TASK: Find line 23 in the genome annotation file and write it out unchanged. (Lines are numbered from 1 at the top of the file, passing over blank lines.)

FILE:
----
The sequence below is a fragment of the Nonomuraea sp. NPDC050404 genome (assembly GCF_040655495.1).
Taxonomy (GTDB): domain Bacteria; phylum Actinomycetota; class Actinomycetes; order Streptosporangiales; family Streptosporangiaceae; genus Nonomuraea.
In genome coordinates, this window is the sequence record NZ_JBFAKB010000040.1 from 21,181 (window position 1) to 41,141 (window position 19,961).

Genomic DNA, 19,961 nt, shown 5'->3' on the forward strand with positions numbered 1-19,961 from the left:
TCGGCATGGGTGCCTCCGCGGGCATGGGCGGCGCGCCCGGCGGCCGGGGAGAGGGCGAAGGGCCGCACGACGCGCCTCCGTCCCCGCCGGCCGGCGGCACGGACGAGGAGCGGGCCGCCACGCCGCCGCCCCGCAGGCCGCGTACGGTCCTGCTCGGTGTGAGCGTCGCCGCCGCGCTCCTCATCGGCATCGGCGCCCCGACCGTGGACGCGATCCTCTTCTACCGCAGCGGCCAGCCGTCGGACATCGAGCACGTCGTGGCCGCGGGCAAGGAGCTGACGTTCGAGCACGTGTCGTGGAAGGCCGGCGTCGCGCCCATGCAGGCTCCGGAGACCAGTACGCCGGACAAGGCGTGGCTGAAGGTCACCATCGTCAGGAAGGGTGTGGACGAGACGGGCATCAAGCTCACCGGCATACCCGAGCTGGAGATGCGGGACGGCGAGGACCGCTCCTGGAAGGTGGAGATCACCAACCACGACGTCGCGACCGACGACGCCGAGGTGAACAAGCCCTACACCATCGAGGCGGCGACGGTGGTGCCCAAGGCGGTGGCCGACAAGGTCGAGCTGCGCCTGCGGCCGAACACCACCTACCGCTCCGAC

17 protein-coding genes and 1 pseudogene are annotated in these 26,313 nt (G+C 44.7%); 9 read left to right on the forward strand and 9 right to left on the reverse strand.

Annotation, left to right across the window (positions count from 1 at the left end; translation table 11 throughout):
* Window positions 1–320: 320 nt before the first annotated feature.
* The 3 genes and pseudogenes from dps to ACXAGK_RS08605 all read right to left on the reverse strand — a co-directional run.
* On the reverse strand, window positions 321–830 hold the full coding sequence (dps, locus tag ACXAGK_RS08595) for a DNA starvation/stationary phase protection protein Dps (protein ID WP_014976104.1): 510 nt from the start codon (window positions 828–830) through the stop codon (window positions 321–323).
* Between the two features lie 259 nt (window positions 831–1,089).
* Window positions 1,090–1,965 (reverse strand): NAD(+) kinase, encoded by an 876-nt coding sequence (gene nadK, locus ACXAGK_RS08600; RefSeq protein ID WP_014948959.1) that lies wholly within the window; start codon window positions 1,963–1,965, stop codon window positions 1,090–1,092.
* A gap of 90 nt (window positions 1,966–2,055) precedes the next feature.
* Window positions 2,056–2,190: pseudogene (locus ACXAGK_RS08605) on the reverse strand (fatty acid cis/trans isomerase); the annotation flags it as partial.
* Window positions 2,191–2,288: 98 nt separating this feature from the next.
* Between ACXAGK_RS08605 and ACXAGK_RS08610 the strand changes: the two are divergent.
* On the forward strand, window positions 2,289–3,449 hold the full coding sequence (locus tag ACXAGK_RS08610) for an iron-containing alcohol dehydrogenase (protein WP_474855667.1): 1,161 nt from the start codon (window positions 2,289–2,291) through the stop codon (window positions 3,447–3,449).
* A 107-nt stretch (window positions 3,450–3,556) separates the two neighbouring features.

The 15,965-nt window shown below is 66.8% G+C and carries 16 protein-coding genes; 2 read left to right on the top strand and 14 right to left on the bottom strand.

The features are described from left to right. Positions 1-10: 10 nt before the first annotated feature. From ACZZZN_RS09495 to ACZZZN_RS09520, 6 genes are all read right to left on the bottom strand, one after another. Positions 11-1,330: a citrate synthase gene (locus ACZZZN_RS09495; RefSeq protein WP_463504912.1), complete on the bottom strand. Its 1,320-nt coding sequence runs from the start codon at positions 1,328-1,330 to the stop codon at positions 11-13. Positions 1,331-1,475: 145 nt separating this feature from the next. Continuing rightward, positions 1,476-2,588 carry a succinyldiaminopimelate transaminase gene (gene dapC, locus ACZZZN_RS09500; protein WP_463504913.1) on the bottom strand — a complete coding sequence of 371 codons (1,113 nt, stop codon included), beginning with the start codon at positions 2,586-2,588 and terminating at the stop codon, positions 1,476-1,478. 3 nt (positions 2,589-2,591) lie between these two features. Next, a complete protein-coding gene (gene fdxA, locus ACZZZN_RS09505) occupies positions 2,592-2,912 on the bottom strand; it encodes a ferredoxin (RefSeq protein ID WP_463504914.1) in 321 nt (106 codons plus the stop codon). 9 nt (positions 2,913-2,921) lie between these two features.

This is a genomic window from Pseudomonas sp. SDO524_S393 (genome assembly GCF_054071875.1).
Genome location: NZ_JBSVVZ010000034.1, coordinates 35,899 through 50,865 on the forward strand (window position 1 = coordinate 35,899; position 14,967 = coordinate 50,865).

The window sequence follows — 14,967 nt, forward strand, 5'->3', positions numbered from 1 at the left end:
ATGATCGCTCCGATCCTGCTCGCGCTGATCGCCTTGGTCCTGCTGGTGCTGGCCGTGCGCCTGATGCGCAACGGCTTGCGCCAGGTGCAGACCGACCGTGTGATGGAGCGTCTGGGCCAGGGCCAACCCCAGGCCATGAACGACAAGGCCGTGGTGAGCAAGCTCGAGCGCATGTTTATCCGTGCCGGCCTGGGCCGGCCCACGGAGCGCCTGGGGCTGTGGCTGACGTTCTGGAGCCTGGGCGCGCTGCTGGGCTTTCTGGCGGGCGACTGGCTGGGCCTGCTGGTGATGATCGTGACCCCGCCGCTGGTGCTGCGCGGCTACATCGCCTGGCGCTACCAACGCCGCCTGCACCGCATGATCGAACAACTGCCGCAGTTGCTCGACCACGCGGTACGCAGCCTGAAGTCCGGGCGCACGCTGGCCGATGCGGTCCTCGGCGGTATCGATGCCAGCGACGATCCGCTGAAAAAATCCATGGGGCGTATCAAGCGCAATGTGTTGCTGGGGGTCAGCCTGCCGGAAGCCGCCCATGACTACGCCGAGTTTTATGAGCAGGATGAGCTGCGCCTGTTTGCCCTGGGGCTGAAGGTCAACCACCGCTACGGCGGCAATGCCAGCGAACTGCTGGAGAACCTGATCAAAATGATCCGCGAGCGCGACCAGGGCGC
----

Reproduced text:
The window sequence follows — 14,967 nt, forward strand, 5'->3', positions numbered from 1 at the left end: